This study aims to examine how information and social gratifications sought by Internet users affect their affinity for the Internet or for particular types of online content.
A survey was administered in Singapore to collect data. A correlation analysis, a paired‐sample t test, and hierarchical regression analyses are conducted to address the research questions and hypotheses.
Affinity for the Internet and affinity for particular types of online content are correlated and distinct. Both relate positively to social gratifications. The passive social gratification of Internet access and the active pursuit of interactions exert similar impact on both types of affinity. Information affects neither after social gratifications are controlled.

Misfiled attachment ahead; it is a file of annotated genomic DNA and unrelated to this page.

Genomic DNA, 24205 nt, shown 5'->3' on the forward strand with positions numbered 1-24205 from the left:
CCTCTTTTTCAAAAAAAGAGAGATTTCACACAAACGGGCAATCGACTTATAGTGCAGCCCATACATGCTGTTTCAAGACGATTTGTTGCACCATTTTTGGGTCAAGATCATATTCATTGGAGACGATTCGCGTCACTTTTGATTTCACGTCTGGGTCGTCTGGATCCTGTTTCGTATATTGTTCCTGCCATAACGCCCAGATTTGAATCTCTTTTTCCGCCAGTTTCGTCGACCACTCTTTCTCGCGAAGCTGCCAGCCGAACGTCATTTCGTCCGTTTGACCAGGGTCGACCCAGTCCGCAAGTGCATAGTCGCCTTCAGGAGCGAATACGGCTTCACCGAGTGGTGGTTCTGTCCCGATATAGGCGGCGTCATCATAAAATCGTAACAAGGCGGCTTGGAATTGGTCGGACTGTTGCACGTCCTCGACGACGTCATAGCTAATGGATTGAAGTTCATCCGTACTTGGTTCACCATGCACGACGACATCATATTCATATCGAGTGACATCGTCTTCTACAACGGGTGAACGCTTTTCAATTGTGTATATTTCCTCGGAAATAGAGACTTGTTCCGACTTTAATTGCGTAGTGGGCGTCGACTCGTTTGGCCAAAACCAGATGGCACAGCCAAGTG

Constant access to online contacts or quality online interaction may facilitate social gratifications, thereby boosting user affinity for the Internet or for particular types of online content. Online information should be presented interactively to attract and retain users. The selection of online content and applications should also be made easier to cultivate a loyal user market.
This study contributes to U&G theory by adapting a television‐based proposition to cyberspace, and examining the attitudinal effect of online social gratifications involving different levels of user activity.
Ji, P. and Wayne Fu, W. (2013), "Love Internet, love online content: Predicting Internet affinity with information gratification and social gratifications", Internet Research, Vol. 23 No. 4, pp. 396-413. https://doi.org/10.1108/IntR-08-2012-0155Download as .RIS
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